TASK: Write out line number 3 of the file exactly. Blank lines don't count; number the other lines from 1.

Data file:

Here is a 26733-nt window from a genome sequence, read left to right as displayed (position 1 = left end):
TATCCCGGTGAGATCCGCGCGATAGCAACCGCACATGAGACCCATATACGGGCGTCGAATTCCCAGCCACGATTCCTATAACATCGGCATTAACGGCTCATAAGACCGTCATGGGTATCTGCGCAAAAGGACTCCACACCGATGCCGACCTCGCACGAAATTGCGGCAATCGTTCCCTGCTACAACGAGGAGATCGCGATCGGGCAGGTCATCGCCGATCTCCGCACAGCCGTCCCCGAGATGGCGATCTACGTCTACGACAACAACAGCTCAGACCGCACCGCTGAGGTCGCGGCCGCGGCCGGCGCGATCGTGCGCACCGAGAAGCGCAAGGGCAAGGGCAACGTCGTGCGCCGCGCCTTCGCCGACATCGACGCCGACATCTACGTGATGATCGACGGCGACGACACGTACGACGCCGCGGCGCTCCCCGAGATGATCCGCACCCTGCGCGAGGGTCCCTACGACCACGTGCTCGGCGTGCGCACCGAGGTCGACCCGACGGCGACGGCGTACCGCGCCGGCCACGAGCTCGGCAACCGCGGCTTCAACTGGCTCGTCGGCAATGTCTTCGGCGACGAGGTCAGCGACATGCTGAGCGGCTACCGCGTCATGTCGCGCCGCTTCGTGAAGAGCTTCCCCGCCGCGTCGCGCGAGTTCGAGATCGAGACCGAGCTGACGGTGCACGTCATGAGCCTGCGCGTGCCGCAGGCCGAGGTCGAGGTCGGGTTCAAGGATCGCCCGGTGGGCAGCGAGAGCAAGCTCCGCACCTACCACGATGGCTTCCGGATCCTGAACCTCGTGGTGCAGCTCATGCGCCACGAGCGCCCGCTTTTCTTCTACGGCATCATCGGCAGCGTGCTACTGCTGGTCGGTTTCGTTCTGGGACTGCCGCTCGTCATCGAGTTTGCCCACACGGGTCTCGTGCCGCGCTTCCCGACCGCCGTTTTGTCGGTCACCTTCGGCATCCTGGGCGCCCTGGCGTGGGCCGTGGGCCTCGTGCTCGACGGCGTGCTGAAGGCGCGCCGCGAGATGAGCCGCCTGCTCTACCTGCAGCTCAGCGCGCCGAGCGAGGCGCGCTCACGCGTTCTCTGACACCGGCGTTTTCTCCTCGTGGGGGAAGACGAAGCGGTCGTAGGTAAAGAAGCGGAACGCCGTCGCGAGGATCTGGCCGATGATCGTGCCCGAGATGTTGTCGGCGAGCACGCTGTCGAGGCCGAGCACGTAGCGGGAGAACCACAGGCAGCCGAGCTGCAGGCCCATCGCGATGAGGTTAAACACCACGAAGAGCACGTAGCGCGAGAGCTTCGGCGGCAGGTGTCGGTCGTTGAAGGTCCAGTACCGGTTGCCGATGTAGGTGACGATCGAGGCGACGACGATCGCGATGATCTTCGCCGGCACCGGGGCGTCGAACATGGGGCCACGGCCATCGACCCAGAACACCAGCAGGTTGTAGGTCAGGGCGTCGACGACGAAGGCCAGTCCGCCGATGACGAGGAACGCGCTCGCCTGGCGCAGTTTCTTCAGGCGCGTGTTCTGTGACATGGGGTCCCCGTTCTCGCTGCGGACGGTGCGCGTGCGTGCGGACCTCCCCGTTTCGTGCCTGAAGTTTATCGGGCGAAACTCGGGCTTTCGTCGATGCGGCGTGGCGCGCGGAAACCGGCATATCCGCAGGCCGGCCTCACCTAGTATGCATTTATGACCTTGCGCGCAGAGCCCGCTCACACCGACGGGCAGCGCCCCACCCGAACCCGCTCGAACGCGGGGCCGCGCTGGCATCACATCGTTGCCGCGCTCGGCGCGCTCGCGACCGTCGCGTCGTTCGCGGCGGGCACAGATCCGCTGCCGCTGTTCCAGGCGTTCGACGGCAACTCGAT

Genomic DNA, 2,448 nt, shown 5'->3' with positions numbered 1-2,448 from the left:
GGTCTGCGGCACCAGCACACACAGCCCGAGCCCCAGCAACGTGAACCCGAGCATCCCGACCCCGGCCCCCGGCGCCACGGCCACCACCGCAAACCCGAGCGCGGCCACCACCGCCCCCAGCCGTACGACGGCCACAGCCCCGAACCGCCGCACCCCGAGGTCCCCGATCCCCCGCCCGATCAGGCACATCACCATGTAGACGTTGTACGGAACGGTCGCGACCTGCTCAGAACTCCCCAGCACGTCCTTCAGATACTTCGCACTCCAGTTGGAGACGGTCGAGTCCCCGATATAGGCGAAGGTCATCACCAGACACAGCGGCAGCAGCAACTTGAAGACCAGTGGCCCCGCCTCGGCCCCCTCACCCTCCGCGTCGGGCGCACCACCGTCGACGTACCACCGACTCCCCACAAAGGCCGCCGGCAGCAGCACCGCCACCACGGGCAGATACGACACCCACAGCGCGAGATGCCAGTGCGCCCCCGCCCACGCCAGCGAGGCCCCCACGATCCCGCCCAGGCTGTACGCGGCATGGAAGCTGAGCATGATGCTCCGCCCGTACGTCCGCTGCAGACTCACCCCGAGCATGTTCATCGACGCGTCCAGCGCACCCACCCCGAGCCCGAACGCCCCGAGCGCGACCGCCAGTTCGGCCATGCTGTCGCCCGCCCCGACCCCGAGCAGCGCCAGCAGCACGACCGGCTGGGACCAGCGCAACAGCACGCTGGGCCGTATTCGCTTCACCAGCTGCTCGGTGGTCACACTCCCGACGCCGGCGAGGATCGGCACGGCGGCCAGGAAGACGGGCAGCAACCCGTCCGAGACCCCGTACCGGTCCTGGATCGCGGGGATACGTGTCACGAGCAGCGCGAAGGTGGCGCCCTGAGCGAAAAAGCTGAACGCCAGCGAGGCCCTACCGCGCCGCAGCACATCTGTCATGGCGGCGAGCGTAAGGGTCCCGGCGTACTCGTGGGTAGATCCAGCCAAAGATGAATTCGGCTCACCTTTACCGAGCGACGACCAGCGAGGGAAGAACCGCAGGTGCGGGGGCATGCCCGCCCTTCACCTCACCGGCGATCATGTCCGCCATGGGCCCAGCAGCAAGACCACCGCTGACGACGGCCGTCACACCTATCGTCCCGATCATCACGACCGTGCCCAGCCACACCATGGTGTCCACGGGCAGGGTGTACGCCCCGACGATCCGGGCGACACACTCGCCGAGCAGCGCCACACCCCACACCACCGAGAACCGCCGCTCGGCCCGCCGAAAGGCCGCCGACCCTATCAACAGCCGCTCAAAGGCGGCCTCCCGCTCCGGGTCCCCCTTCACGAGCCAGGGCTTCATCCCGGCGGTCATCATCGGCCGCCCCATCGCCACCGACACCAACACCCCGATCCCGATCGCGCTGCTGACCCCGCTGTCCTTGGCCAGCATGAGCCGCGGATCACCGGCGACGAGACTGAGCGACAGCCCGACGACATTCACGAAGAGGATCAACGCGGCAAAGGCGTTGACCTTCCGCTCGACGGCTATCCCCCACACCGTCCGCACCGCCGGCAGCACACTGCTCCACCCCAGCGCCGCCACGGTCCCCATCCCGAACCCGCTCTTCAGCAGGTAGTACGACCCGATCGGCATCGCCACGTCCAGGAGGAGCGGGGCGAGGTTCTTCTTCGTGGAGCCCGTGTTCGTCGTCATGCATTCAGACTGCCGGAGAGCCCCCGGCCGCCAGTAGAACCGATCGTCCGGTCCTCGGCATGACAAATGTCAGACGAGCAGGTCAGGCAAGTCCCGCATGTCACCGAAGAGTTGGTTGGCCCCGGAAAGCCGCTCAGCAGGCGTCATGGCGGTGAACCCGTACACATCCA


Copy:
Genomic DNA, 2,448 nt, shown 5'->3' with positions numbered 1-2,448 from the left: